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Showing posts from 2020

May I Have a Word With You?

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Every year I pick one word to guide my actions, thoughts, intentions, practices and relationships throughout the year. Lots of us do. I find it is a much better way to remain focused on self-improvement than devising resolutions when you’re rested and hopeful and have yet to resume real work.   Last year’s word eludes me. Whatever it was, I obviously abandoned it quickly in favor of another: Survive. It sounds melodramatic, but in truth every single one of us, whether touched directly by Covid-19 or not, were thrust into survival mode.    We had to elude an unknown and unseen killer and take a harsh look at friends, family and neighbors who reacted in ways we didn’t expect, even as death tolls rose and public health officials implored us to think of others. We had to survive months of quarantine with people whose habits, hygiene, hobbies and humanistic shortcomings we could no longer escape. We had to survive being unable to hold, touch, even see our closest family members, especially

The Reformation of Me (and We)

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This fall I became one of the first people to sign up for a brand-new venture that combines my long-time love of writing and renewed interest in meditation. I’d earlier attended a much longer workshop led by one of the co-founders and saw my own work immediately improve.   During one group meditation in mid-November, our guide said something that stuck with me, both then and now. It was about accepting a situation for what it is and, with that acceptance, being released from some of the associated discomfort. In the days prior to that moment, I had been struggling mightily both at home and at work. An uneven work-life integration continued to take its toll on me and those around me.   Are you the same person you were at the beginning of the year? Think hard. If your answer is still yes, then please tell us what you’re taking and if you brought enough for the rest of the class. I mean, seriously. This was a very hard year, no matter if you made a lot of money off it or lost family memb

Walk a Mile in My Shoes

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Today is National Hiking Day. It’s also my husband’s (gulp) 60 th  birthday and the final day of #HokieHike2020 . This was a fundraiser for our alma mater that offered some great swag in exchange for going on a long walk in the woods and then making sure the world knew about it.  Last I looked, I was the only one from California to officially post, but there were several alumni from the West Coast on there. Some of the photos made me miss hiking on the East Coast, the Blue Ridge Mountains in particular. I have a history with those hills , one that brings me back now and then .    A lot of runners also hike, more than hikers who run. Some combine the two and run trails rather than walk them. I’ve cracked too many bones tripping on rocks and roots while running on trails so now I watch my step. It may take me longer, but I’m no longer in a hurry. Not most days.   Saturday was an exception. I had a lot on my plate since I had to postpone my original Hokie Hike due to a weekend of rain tha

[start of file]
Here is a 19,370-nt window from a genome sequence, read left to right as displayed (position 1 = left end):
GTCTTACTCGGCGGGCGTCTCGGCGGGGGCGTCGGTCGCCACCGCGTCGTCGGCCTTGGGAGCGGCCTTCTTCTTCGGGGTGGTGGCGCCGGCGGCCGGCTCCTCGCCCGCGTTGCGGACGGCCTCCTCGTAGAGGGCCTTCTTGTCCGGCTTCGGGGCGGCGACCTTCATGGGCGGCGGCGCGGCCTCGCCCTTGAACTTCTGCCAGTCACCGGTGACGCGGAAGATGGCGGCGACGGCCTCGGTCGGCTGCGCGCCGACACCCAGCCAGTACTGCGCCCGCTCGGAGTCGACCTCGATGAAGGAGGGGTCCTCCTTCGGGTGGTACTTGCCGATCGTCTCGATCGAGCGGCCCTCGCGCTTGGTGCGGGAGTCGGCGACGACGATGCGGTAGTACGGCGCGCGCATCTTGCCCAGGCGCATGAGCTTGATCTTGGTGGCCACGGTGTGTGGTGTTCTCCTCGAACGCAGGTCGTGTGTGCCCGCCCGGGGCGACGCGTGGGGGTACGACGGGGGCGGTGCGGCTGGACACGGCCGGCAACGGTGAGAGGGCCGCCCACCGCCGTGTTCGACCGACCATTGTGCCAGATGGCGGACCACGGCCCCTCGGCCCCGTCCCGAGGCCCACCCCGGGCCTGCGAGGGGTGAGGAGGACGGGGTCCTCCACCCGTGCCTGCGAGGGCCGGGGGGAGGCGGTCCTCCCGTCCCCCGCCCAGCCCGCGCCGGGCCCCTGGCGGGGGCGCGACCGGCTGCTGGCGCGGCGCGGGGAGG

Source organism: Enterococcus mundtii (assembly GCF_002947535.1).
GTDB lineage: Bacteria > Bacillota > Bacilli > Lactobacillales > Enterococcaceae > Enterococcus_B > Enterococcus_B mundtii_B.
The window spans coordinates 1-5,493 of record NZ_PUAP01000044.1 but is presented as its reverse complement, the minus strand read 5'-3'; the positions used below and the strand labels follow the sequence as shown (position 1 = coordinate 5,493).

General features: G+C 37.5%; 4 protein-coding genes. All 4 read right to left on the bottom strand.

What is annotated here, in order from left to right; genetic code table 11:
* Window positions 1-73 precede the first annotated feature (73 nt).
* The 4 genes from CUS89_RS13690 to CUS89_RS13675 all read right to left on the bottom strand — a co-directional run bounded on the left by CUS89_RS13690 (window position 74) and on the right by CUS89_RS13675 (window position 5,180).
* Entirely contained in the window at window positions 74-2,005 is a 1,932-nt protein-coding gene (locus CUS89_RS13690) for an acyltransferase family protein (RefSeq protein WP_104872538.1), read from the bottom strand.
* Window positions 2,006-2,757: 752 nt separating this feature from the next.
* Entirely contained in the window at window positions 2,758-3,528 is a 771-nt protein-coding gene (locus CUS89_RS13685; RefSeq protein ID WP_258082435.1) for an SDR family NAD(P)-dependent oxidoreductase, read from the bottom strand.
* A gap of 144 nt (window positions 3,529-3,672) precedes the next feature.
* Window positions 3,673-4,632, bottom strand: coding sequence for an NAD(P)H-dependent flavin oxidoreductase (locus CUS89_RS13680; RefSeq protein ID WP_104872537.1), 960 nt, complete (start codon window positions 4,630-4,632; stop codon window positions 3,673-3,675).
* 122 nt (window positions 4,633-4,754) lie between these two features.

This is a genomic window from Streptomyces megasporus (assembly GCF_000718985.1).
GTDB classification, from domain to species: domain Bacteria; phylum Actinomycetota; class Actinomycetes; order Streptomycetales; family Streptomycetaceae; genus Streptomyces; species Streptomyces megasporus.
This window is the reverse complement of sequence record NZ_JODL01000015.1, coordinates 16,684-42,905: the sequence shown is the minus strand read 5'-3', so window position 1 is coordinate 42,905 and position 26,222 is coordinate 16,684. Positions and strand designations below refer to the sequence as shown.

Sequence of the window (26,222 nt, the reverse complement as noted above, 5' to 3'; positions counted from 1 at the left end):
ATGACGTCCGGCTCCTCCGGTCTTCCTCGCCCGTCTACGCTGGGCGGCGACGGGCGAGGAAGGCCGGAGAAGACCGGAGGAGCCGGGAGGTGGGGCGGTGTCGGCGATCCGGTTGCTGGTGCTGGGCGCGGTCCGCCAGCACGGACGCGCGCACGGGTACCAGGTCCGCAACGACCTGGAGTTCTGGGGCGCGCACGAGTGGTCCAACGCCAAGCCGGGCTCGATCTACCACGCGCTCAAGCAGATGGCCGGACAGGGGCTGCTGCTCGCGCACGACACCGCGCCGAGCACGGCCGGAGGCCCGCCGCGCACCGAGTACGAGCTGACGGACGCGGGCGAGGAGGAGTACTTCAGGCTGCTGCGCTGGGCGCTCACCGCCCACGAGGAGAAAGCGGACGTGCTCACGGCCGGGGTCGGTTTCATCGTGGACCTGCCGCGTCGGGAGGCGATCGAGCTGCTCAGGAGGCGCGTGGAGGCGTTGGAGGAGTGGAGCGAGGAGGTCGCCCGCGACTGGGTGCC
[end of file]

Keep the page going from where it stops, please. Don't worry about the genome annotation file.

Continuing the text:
Here’s to More Morning Runs Bathed in Blue*

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Fall typically comes late to San Diego, if it comes at all. The season is too often marred by furnace-like blasts of brutal heat and scorched earth rather than mottled clouds rolling in to christen thirsty landscapes with wave upon wave of downpours.    Fall was my favorite season as a child raised along the Eastern Seaboard. I looked forward to the drop in humidity and crisp air that signaled a fresh slate for the school year, the end of long hours of summer boredom or busyness. The best days were those that fell under Indian summer—cool at night, hot at the peak of day. Fall was my favorite season as a younger adult too, the nippy mornings heralding a change in routine and wardrobes, the sidewalks and roads littered with calico-colored leaves. Running always improved in the fall, with far more official opportunities to test speed and endurance on a USATF-sanctioned course.   We get a milder, delayed dose of that brand of season here, with deciduous trees lining road medians and posta

2020: The Return of the Blogger

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There haven’t been many bright spots since March, when half the world was forced to lock down to curb contamination from a deadly virus. But one has been blogging. Journaling in its various forms is making a strong comeback in the wake of a novel coronavirus pandemic. That includes blogs.    The  newest annual survey by Orbit Media  shows a similar uptick. That survey focuses on corporate blogging, but I’d argue that many running blogs are now so enmeshed with sponsored content and affiliate links that they are as commercial as those produced by a brand. And there’s nothing wrong with such promotion if the author is crystal clear about those business relationships and provides valuable content.    Journaling is also up, as people return to paper or keyboard to express their thoughts, process their issues and document their journey through troubling times.   The evolution of running blogs As someone who’s been reading running blogs since the early 2000s, I’ve noticed a familiar arc. Run